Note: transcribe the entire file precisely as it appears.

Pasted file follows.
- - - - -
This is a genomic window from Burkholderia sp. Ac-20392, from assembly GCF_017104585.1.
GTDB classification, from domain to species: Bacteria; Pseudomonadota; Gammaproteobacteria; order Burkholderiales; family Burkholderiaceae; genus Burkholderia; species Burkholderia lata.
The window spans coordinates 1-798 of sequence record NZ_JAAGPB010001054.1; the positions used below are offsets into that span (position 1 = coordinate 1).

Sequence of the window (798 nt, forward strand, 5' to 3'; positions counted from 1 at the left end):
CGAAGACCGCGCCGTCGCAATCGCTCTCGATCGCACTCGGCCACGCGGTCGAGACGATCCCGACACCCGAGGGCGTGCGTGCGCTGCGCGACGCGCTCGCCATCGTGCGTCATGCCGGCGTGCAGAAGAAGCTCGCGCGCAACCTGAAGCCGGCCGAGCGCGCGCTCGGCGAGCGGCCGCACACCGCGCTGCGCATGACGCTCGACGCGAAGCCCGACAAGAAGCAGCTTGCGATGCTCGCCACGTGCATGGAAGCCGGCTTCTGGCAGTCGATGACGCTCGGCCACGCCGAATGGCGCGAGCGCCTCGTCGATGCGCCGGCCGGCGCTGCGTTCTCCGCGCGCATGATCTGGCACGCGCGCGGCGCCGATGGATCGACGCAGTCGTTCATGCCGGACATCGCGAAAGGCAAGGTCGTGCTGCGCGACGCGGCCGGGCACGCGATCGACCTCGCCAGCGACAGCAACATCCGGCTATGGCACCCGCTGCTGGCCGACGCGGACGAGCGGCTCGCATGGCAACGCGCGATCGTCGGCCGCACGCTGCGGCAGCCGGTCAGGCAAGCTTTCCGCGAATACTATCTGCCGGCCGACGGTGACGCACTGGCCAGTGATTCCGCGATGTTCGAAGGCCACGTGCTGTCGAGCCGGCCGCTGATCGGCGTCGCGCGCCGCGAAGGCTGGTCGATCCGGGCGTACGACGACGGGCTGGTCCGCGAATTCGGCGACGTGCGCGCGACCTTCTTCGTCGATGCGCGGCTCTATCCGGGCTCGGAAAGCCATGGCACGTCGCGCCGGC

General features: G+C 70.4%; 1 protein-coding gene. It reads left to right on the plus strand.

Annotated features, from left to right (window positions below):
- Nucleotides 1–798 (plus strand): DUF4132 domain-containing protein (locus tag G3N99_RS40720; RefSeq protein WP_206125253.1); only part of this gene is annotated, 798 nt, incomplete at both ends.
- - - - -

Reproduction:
This is a genomic window from Burkholderia sp. Ac-20392, from assembly GCF_017104585.1.
GTDB classification, from domain to species: Bacteria; Pseudomonadota; Gammaproteobacteria; order Burkholderiales; family Burkholderiaceae; genus Burkholderia; species Burkholderia lata.
The window spans coordinates 1-798 of sequence record NZ_JAAGPB010001054.1; the positions used below are offsets into that span (position 1 = coordinate 1).

Sequence of the window (798 nt, forward strand, 5' to 3'; positions counted from 1 at the left end):
CGAAGACCGCGCCGTCGCAATCGCTCTCGATCGCACTCGGCCACGCGGTCGAGACGATCCCGACACCCGAGGGCGTGCGTGCGCTGCGCGACGCGCTCGCCATCGTGCGTCATGCCGGCGTGCAGAAGAAGCTCGCGCGCAACCTGAAGCCGGCCGAGCGCGCGCTCGGCGAGCGGCCGCACACCGCGCTGCGCATGACGCTCGACGCGAAGCCCGACAAGAAGCAGCTTGCGATGCTCGCCACGTGCATGGAAGCCGGCTTCTGGCAGTCGATGACGCTCGGCCACGCCGAATGGCGCGAGCGCCTCGTCGATGCGCCGGCCGGCGCTGCGTTCTCCGCGCGCATGATCTGGCACGCGCGCGGCGCCGATGGATCGACGCAGTCGTTCATGCCGGACATCGCGAAAGGCAAGGTCGTGCTGCGCGACGCGGCCGGGCACGCGATCGACCTCGCCAGCGACAGCAACATCCGGCTATGGCACCCGCTGCTGGCCGACGCGGACGAGCGGCTCGCATGGCAACGCGCGATCGTCGGCCGCACGCTGCGGCAGCCGGTCAGGCAAGCTTTCCGCGAATACTATCTGCCGGCCGACGGTGACGCACTGGCCAGTGATTCCGCGATGTTCGAAGGCCACGTGCTGTCGAGCCGGCCGCTGATCGGCGTCGCGCGCCGCGAAGGCTGGTCGATCCGGGCGTACGACGACGGGCTGGTCCGCGAATTCGGCGACGTGCGCGCGACCTTCTTCGTCGATGCGCGGCTCTATCCGGGCTCGGAAAGCCATGGCACGTCGCGCCGGC

General features: G+C 70.4%; 1 protein-coding gene. It reads left to right on the plus strand.

Annotated features, from left to right (window positions below):
- Nucleotides 1–798 (plus strand): DUF4132 domain-containing protein (locus tag G3N99_RS40720; RefSeq protein WP_206125253.1); only part of this gene is annotated, 798 nt, incomplete at both ends.